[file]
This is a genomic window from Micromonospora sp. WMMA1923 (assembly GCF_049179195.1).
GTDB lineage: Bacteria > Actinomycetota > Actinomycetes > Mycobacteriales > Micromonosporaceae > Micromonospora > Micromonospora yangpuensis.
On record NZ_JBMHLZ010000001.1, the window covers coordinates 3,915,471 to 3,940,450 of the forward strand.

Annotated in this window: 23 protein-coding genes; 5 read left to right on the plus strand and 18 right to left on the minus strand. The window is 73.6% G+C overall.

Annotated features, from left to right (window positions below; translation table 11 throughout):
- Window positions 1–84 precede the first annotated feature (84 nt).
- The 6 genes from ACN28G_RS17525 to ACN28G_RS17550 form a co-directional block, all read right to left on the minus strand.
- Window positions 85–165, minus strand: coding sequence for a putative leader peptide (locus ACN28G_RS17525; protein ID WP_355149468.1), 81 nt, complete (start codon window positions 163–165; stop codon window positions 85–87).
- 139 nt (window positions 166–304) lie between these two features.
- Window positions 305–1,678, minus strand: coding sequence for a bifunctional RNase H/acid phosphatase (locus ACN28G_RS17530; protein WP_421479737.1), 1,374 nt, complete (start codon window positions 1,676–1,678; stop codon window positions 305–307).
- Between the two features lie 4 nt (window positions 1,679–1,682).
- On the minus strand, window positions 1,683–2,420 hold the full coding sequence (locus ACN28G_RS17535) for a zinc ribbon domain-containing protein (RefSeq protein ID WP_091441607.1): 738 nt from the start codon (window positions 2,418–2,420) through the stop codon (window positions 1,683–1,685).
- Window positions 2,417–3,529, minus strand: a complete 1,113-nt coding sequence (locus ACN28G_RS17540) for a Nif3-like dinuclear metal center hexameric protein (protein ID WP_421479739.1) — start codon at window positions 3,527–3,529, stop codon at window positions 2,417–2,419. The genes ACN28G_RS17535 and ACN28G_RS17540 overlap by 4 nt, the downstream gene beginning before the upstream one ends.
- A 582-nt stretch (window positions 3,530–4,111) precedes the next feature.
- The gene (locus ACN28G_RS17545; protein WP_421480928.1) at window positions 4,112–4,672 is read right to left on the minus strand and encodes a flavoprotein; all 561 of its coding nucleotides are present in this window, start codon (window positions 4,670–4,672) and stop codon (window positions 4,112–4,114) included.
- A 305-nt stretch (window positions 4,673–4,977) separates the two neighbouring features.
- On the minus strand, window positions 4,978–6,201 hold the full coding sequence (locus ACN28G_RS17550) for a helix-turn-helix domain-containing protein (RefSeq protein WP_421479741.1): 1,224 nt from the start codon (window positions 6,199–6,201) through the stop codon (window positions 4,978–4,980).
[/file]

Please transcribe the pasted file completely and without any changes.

This is a genomic window from Micromonospora sp. WMMA1923 (assembly GCF_049179195.1).
GTDB lineage: Bacteria > Actinomycetota > Actinomycetes > Mycobacteriales > Micromonosporaceae > Micromonospora > Micromonospora yangpuensis.
On record NZ_JBMHLZ010000001.1, the window covers coordinates 3,915,471 to 3,940,450 of the forward strand.

Annotated in this window: 23 protein-coding genes; 5 read left to right on the plus strand and 18 right to left on the minus strand. The window is 73.6% G+C overall.

Annotated features, from left to right (window positions below; translation table 11 throughout):
- Window positions 1–84 precede the first annotated feature (84 nt).
- The 6 genes from ACN28G_RS17525 to ACN28G_RS17550 form a co-directional block, all read right to left on the minus strand.
- Window positions 85–165, minus strand: coding sequence for a putative leader peptide (locus ACN28G_RS17525; protein ID WP_355149468.1), 81 nt, complete (start codon window positions 163–165; stop codon window positions 85–87).
- 139 nt (window positions 166–304) lie between these two features.
- Window positions 305–1,678, minus strand: coding sequence for a bifunctional RNase H/acid phosphatase (locus ACN28G_RS17530; protein WP_421479737.1), 1,374 nt, complete (start codon window positions 1,676–1,678; stop codon window positions 305–307).
- Between the two features lie 4 nt (window positions 1,679–1,682).
- On the minus strand, window positions 1,683–2,420 hold the full coding sequence (locus ACN28G_RS17535) for a zinc ribbon domain-containing protein (RefSeq protein ID WP_091441607.1): 738 nt from the start codon (window positions 2,418–2,420) through the stop codon (window positions 1,683–1,685).
- Window positions 2,417–3,529, minus strand: a complete 1,113-nt coding sequence (locus ACN28G_RS17540) for a Nif3-like dinuclear metal center hexameric protein (protein ID WP_421479739.1) — start codon at window positions 3,527–3,529, stop codon at window positions 2,417–2,419. The genes ACN28G_RS17535 and ACN28G_RS17540 overlap by 4 nt, the downstream gene beginning before the upstream one ends.
- A 582-nt stretch (window positions 3,530–4,111) precedes the next feature.
- The gene (locus ACN28G_RS17545; protein WP_421480928.1) at window positions 4,112–4,672 is read right to left on the minus strand and encodes a flavoprotein; all 561 of its coding nucleotides are present in this window, start codon (window positions 4,670–4,672) and stop codon (window positions 4,112–4,114) included.
- A 305-nt stretch (window positions 4,673–4,977) separates the two neighbouring features.
- On the minus strand, window positions 4,978–6,201 hold the full coding sequence (locus ACN28G_RS17550) for a helix-turn-helix domain-containing protein (RefSeq protein WP_421479741.1): 1,224 nt from the start codon (window positions 6,199–6,201) through the stop codon (window positions 4,978–4,980).